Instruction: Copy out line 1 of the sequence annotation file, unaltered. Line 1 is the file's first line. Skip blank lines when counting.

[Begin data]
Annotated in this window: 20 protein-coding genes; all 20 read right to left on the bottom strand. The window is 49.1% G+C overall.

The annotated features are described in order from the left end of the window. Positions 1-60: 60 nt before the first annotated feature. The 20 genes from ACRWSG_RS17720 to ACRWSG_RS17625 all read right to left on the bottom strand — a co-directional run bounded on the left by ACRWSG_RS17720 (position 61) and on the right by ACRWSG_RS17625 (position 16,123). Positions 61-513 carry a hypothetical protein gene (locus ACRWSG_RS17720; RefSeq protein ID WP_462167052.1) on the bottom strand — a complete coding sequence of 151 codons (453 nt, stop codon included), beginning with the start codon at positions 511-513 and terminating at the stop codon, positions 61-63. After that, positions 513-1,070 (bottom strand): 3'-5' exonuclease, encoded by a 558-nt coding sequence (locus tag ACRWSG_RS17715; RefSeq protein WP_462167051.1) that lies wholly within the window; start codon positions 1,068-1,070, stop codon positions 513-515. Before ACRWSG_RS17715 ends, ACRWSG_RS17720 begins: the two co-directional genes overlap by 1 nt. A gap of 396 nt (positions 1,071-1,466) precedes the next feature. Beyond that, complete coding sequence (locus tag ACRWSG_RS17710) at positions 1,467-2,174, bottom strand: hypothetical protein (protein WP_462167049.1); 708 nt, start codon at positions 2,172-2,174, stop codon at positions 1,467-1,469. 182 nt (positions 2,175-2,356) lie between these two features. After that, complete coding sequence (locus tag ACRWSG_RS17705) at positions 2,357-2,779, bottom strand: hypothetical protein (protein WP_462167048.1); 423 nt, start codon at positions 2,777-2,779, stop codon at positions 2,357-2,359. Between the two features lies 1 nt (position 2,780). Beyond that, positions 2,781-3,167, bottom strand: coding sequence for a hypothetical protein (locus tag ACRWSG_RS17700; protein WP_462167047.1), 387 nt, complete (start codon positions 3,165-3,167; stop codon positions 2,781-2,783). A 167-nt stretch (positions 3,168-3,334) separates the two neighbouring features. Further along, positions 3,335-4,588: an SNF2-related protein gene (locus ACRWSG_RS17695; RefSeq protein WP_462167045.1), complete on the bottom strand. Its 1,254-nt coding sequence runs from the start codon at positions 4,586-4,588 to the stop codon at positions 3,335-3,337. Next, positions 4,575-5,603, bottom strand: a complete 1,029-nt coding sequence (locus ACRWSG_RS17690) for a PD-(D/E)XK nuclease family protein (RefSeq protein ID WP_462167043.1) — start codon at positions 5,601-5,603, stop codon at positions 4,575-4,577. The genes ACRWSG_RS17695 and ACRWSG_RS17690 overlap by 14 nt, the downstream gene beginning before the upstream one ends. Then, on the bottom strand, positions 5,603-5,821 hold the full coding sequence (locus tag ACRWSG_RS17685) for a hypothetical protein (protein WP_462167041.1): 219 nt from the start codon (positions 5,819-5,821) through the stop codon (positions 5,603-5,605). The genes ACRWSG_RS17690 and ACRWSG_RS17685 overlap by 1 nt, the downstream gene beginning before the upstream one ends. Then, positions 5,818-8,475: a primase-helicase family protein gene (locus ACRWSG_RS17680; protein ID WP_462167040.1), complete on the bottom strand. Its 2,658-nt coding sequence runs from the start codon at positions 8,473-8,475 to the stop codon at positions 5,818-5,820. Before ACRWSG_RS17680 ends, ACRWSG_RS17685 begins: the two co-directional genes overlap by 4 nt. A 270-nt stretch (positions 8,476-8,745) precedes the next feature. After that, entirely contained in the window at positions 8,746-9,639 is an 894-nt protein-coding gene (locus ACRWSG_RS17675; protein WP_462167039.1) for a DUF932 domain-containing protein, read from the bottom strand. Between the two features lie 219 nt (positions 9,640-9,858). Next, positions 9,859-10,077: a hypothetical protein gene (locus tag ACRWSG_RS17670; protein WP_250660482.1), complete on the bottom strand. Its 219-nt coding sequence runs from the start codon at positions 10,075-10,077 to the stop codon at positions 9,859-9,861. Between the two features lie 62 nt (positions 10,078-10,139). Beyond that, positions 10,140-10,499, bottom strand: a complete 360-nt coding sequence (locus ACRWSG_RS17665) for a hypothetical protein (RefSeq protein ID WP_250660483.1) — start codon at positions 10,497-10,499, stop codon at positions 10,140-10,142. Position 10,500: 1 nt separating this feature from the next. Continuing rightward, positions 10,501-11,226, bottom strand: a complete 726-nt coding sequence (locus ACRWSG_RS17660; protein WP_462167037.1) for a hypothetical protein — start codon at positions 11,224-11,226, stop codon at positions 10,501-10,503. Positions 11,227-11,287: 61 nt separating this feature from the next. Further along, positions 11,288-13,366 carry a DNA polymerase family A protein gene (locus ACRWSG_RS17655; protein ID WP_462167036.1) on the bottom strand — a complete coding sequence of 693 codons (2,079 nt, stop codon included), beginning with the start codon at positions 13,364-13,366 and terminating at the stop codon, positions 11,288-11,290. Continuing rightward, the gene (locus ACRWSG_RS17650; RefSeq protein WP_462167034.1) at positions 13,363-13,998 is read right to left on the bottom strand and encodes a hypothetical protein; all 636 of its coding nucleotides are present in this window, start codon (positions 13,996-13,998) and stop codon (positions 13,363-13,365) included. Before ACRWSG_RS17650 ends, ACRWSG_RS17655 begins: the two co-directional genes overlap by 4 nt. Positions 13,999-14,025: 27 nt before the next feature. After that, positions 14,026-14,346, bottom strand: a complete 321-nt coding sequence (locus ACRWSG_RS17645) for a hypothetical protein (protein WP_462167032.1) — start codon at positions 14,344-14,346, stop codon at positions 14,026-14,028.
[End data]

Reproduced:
Annotated in this window: 20 protein-coding genes; all 20 read right to left on the bottom strand. The window is 49.1% G+C overall.